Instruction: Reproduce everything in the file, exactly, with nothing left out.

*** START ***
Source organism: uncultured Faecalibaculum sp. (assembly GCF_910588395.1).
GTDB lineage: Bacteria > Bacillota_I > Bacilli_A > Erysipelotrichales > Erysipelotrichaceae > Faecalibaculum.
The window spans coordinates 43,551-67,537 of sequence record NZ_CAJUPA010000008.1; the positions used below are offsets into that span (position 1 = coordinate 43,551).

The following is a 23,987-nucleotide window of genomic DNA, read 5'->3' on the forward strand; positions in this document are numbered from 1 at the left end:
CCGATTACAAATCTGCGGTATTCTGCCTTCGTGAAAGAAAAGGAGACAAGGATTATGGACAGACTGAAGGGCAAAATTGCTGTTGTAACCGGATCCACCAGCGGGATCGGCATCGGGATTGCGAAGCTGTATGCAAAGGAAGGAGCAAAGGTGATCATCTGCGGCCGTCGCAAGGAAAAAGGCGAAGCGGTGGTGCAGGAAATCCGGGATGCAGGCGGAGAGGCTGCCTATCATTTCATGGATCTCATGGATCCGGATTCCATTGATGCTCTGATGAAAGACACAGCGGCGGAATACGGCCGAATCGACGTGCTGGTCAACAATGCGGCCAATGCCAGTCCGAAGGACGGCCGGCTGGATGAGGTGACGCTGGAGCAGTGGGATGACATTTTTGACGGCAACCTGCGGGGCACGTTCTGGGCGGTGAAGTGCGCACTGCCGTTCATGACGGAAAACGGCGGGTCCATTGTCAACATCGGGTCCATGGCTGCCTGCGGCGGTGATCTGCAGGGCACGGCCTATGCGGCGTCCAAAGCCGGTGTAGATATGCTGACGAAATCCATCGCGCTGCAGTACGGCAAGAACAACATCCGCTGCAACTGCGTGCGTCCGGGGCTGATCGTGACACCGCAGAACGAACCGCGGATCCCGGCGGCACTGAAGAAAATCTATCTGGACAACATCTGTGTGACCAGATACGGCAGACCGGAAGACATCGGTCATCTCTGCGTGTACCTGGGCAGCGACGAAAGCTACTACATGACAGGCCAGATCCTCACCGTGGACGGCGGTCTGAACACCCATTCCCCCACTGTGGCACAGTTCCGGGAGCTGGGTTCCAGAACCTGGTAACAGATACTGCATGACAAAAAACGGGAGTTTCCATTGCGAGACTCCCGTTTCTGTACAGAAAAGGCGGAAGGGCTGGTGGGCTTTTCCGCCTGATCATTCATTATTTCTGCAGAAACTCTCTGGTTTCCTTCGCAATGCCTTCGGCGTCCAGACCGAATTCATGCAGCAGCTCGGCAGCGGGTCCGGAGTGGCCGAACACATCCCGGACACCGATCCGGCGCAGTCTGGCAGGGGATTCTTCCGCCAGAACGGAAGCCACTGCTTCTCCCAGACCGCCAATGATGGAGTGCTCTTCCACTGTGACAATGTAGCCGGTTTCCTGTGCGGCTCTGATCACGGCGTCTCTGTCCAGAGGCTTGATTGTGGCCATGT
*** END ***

Source organism: uncultured Faecalibaculum sp. (assembly GCF_910588395.1).
GTDB lineage: Bacteria > Bacillota_I > Bacilli_A > Erysipelotrichales > Erysipelotrichaceae > Faecalibaculum.
The window spans coordinates 43,551-67,537 of sequence record NZ_CAJUPA010000008.1; the positions used below are offsets into that span (position 1 = coordinate 43,551).

The following is a 23,987-nucleotide window of genomic DNA, read 5'->3' on the forward strand; positions in this document are numbered from 1 at the left end:
CCGATTACAAATCTGCGGTATTCTGCCTTCGTGAAAGAAAAGGAGACAAGGATTATGGACAGACTGAAGGGCAAAATTGCTGTTGTAACCGGATCCACCAGCGGGATCGGCATCGGGATTGCGAAGCTGTATGCAAAGGAAGGAGCAAAGGTGATCATCTGCGGCCGTCGCAAGGAAAAAGGCGAAGCGGTGGTGCAGGAAATCCGGGATGCAGGCGGAGAGGCTGCCTATCATTTCATGGATCTCATGGATCCGGATTCCATTGATGCTCTGATGAAAGACACAGCGGCGGAATACGGCCGAATCGACGTGCTGGTCAACAATGCGGCCAATGCCAGTCCGAAGGACGGCCGGCTGGATGAGGTGACGCTGGAGCAGTGGGATGACATTTTTGACGGCAACCTGCGGGGCACGTTCTGGGCGGTGAAGTGCGCACTGCCGTTCATGACGGAAAACGGCGGGTCCATTGTCAACATCGGGTCCATGGCTGCCTGCGGCGGTGATCTGCAGGGCACGGCCTATGCGGCGTCCAAAGCCGGTGTAGATATGCTGACGAAATCCATCGCGCTGCAGTACGGCAAGAACAACATCCGCTGCAACTGCGTGCGTCCGGGGCTGATCGTGACACCGCAGAACGAACCGCGGATCCCGGCGGCACTGAAGAAAATCTATCTGGACAACATCTGTGTGACCAGATACGGCAGACCGGAAGACATCGGTCATCTCTGCGTGTACCTGGGCAGCGACGAAAGCTACTACATGACAGGCCAGATCCTCACCGTGGACGGCGGTCTGAACACCCATTCCCCCACTGTGGCACAGTTCCGGGAGCTGGGTTCCAGAACCTGGTAACAGATACTGCATGACAAAAAACGGGAGTTTCCATTGCGAGACTCCCGTTTCTGTACAGAAAAGGCGGAAGGGCTGGTGGGCTTTTCCGCCTGATCATTCATTATTTCTGCAGAAACTCTCTGGTTTCCTTCGCAATGCCTTCGGCGTCCAGACCGAATTCATGCAGCAGCTCGGCAGCGGGTCCGGAGTGGCCGAACACATCCCGGACACCGATCCGGCGCAGTCTGGCAGGGGATTCTTCCGCCAGAACGGAAGCCACTGCTTCTCCCAGACCGCCAATGATGGAGTGCTCTTCCACTGTGACAATGTAGCCGGTTTCCTGTGCGGCTCTGATCACGGCGTCTCTGTCCAGAGGCTTGATTGTGGCCATGT